How Do I Live Without My Dad?

Daddy was, like fathers for many little girls, my hero and prince in shining armor. He was my best friend, defender, and confidant. He was my first love.

In the spring of 2004, when I was just 8 years old, Daddy was diagnosed with kidney and lung failure, which left him bedridden. He often got so sick in the middle of the night that we had to take him to hospital. It felt as if we were always at the hospital, watching by his bedside. It was not easy for us to see him die slowly every day. Somewhere deep inside, I hoped and prayed for a miracle. I needed him to stay alive, if not for anyone else, for me! Unfortunately, he got worse by the day.

The first day of my summer break from school, I dashed home, happy I'd be able to spend my time with him instead of being in class. That was the day he died.

The gate to our home flung open at about 8 p.m. that evening, and many people came into the house. The atmosphere was sad. Expressions of pain ranged from loud moans to fainting. Father had been a breadwinner for the entire family, including for his older siblings and parents. Now we were all left to fend for ourselves. His lifeless body was brought home for the last funeral rites and we buried him two days later.

Suddenly it hit me that my father wasn't there anymore.

Everything happened so fast, I didn’t know what to do. Being a little girl, I had the childlike faith that he would come back to me soon — if not that day, maybe 10 years later. Mother held my brothers and I close as she tried to explain the concept of death, but I didn’t want to hear that I had lost my favorite person!

The adjustment to life after his death was difficult. Our lives were never the same. We only had our mother to provide for us. She had to work extra hard to see us through school and put food on the table. The finances were strained, and we soon lost all hope. Joy was a rare emotion. We didn’t know how to move on from this tragedy and face the life ahead of us.

I remember the times I’d go to his room to watch the morning cartoon show, as had been our weekend custom. Suddenly it would hit me that my father wasn't there anymore. I would return to my room, sob for a few hours, and then roll out of bed and sluggishly carry on with my day. Life had suddenly lost its color. The memories lingered.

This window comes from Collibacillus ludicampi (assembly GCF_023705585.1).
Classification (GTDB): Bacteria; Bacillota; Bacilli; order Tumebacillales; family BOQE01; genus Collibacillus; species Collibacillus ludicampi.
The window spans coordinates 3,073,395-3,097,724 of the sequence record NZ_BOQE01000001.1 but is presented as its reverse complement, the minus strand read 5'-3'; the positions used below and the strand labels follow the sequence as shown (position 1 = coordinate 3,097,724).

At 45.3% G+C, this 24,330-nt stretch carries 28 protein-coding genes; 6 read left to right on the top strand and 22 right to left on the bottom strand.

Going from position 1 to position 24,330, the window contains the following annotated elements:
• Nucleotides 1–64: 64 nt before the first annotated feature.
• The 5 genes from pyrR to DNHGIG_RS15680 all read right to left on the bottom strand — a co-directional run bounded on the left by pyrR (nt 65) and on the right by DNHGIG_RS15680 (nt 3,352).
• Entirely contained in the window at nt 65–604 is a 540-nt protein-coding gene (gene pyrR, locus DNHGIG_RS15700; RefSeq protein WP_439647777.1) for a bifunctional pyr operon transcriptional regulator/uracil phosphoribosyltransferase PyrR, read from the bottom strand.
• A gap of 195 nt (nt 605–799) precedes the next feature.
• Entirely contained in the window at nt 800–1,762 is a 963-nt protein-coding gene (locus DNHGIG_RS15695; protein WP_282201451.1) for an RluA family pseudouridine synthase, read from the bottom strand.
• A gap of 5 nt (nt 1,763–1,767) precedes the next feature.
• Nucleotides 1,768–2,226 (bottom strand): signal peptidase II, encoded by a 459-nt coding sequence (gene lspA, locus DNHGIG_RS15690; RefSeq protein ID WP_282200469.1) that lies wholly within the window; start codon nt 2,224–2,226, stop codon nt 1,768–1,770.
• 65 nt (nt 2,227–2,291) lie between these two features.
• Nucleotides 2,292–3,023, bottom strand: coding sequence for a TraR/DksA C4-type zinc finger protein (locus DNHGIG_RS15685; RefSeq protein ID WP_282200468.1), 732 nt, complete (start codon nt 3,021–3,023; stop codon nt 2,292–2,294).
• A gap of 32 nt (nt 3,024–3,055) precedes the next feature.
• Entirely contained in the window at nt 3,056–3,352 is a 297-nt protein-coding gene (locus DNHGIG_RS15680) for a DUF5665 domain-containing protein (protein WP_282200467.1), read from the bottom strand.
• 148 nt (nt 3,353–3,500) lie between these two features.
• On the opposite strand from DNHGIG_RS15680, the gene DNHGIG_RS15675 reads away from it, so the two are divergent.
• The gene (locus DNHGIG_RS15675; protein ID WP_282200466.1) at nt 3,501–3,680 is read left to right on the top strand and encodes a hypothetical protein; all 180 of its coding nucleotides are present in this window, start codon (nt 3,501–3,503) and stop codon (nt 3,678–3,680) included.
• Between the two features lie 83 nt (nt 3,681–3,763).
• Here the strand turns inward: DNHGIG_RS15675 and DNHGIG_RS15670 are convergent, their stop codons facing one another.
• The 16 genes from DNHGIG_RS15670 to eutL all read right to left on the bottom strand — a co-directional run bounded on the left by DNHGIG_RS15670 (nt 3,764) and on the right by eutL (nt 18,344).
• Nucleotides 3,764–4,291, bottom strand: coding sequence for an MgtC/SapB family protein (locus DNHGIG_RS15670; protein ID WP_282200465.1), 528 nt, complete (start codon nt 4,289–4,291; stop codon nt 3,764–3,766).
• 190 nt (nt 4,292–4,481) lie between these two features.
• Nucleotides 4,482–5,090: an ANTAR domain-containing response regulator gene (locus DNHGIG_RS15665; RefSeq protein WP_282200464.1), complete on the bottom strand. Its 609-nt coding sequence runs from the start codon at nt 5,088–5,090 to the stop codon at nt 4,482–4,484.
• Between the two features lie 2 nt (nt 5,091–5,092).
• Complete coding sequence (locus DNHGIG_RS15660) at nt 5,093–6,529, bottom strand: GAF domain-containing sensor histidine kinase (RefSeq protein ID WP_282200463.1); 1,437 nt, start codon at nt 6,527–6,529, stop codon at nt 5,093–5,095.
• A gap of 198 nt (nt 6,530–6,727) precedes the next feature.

Over each stage of my life, I felt unexplainable emotions — the primary one being pain. As a growing woman, I needed my father’s counsel and opinions about my career path and relationships. I desperately wanted to simply have a conversation with the man whose love for me was purer than gold. I'd often cry myself to sleep at night, and every memory of him opened the wounds to bleed afresh. I became indifferent to life. Many walls went up. I developed trust issues, and along the way, a low self-esteem. I just did not know how to hold my life together and make the best of it.

Every time I felt I was in a position where I needed him, I cried. For close to 20 years of my life, I never allowed these feelings to leave me. My life literally was at a standstill, and I never expected it to bring me anything but pain.

Then, a friend told me something profound about healing from loss. Healing doesn’t mean that the memories or the love we have for this person die. No! It means that we deliberately live our lives in a way that will make them glad in eternity. We do not stop living because we lost someone. Instead, we live in a way that will honor their memory and boost our heritage. And now I am glad I have walked this mile in my journey of healing.

If you have lost someone you love and have hit roadblocks in your mourning process, you are not alone. Healing is possible, but sometimes you have to be deliberate about it. It can really help to talk things through. Through this site, there are free and confidential mentors ready to listen to your story and to encourage you in the healing process. Just fill out the form below and someone will get in touch with you shortly.

Photo Credit ian dooley

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